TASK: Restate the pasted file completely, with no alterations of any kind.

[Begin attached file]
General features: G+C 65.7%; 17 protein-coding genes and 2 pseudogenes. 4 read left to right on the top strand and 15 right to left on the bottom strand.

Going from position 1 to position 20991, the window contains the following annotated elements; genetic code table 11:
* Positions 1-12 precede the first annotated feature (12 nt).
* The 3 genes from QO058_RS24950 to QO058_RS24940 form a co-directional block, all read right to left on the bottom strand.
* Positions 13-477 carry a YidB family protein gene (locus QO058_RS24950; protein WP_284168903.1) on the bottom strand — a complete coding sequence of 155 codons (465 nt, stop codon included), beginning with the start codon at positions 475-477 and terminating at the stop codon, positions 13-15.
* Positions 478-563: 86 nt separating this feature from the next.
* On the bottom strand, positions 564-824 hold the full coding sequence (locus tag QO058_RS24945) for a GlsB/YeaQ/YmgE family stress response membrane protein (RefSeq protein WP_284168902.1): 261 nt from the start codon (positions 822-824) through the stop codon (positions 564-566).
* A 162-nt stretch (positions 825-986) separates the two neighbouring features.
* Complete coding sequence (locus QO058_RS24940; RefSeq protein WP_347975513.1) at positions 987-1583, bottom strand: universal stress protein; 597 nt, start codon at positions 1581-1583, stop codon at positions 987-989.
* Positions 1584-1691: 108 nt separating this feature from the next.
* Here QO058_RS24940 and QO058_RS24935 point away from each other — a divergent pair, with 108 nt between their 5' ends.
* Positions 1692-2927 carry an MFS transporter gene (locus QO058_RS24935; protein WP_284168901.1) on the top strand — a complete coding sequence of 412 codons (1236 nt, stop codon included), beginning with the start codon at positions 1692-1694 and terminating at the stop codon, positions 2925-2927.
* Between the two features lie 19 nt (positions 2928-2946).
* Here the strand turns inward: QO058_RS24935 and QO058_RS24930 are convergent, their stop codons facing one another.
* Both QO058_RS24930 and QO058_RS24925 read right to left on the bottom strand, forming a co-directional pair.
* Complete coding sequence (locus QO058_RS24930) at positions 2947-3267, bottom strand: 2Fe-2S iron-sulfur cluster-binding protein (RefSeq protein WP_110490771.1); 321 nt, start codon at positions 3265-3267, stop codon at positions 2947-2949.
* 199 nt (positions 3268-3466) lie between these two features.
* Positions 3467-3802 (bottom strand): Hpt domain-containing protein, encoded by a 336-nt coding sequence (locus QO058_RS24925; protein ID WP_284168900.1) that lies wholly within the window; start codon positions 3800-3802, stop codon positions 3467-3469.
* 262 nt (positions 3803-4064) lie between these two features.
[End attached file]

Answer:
General features: G+C 65.7%; 17 protein-coding genes and 2 pseudogenes. 4 read left to right on the top strand and 15 right to left on the bottom strand.

Going from position 1 to position 20991, the window contains the following annotated elements; genetic code table 11:
* Positions 1-12 precede the first annotated feature (12 nt).
* The 3 genes from QO058_RS24950 to QO058_RS24940 form a co-directional block, all read right to left on the bottom strand.
* Positions 13-477 carry a YidB family protein gene (locus QO058_RS24950; protein WP_284168903.1) on the bottom strand — a complete coding sequence of 155 codons (465 nt, stop codon included), beginning with the start codon at positions 475-477 and terminating at the stop codon, positions 13-15.
* Positions 478-563: 86 nt separating this feature from the next.
* On the bottom strand, positions 564-824 hold the full coding sequence (locus tag QO058_RS24945) for a GlsB/YeaQ/YmgE family stress response membrane protein (RefSeq protein WP_284168902.1): 261 nt from the start codon (positions 822-824) through the stop codon (positions 564-566).
* A 162-nt stretch (positions 825-986) separates the two neighbouring features.
* Complete coding sequence (locus QO058_RS24940; RefSeq protein WP_347975513.1) at positions 987-1583, bottom strand: universal stress protein; 597 nt, start codon at positions 1581-1583, stop codon at positions 987-989.
* Positions 1584-1691: 108 nt separating this feature from the next.
* Here QO058_RS24940 and QO058_RS24935 point away from each other — a divergent pair, with 108 nt between their 5' ends.
* Positions 1692-2927 carry an MFS transporter gene (locus QO058_RS24935; protein WP_284168901.1) on the top strand — a complete coding sequence of 412 codons (1236 nt, stop codon included), beginning with the start codon at positions 1692-1694 and terminating at the stop codon, positions 2925-2927.
* Between the two features lie 19 nt (positions 2928-2946).
* Here the strand turns inward: QO058_RS24935 and QO058_RS24930 are convergent, their stop codons facing one another.
* Both QO058_RS24930 and QO058_RS24925 read right to left on the bottom strand, forming a co-directional pair.
* Complete coding sequence (locus QO058_RS24930) at positions 2947-3267, bottom strand: 2Fe-2S iron-sulfur cluster-binding protein (RefSeq protein WP_110490771.1); 321 nt, start codon at positions 3265-3267, stop codon at positions 2947-2949.
* 199 nt (positions 3268-3466) lie between these two features.
* Positions 3467-3802 (bottom strand): Hpt domain-containing protein, encoded by a 336-nt coding sequence (locus QO058_RS24925; protein ID WP_284168900.1) that lies wholly within the window; start codon positions 3800-3802, stop codon positions 3467-3469.
* 262 nt (positions 3803-4064) lie between these two features.